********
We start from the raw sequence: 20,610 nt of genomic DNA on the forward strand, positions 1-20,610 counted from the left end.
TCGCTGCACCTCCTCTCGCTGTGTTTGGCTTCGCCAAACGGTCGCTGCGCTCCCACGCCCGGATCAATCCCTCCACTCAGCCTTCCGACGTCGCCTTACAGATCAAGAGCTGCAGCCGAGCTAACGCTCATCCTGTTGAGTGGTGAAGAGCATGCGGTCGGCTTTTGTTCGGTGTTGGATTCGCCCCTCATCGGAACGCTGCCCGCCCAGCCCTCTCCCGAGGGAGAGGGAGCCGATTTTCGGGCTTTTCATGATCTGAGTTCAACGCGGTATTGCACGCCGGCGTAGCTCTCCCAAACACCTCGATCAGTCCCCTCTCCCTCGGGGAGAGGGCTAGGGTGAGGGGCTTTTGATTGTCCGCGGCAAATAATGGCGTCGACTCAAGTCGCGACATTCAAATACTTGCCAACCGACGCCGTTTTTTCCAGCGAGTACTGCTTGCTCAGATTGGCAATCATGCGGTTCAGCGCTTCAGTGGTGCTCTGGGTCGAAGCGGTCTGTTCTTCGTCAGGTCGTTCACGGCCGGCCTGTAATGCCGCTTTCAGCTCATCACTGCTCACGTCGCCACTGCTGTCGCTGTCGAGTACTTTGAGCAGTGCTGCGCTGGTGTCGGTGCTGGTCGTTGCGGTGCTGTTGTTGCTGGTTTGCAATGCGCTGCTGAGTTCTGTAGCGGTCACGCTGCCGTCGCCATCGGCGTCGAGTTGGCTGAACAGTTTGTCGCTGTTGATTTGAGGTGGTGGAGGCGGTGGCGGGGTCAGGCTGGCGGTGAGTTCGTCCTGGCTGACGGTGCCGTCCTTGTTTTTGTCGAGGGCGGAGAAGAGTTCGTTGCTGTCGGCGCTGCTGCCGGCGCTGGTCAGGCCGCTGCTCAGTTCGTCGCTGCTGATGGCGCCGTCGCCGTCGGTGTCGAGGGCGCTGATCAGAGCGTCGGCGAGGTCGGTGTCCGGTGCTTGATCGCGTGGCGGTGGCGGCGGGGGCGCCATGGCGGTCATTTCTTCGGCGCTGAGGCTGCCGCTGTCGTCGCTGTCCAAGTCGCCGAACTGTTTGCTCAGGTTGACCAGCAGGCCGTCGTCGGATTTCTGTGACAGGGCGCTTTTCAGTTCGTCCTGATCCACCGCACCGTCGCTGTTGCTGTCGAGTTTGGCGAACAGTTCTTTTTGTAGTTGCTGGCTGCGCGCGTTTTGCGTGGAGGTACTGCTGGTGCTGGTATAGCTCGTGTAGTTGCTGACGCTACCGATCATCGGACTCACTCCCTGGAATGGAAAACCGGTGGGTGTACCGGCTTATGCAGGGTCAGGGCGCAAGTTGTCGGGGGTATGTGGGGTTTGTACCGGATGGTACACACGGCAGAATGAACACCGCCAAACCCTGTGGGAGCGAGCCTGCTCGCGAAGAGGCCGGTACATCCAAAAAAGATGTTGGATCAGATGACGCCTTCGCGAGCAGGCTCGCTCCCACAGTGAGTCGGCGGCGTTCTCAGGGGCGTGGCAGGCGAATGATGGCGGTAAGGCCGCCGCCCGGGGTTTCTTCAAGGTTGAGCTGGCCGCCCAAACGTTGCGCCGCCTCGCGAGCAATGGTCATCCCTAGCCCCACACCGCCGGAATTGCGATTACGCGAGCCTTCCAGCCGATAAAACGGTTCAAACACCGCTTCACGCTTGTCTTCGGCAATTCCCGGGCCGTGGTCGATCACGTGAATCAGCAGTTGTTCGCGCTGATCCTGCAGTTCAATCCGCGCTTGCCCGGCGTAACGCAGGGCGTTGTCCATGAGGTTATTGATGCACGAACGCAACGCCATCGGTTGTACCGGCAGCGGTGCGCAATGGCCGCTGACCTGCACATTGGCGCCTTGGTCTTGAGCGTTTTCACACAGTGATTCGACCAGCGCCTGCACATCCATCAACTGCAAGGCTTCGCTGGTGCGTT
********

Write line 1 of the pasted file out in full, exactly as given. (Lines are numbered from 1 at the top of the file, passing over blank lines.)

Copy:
We start from the raw sequence: 20,610 nt of genomic DNA on the forward strand, positions 1-20,610 counted from the left end.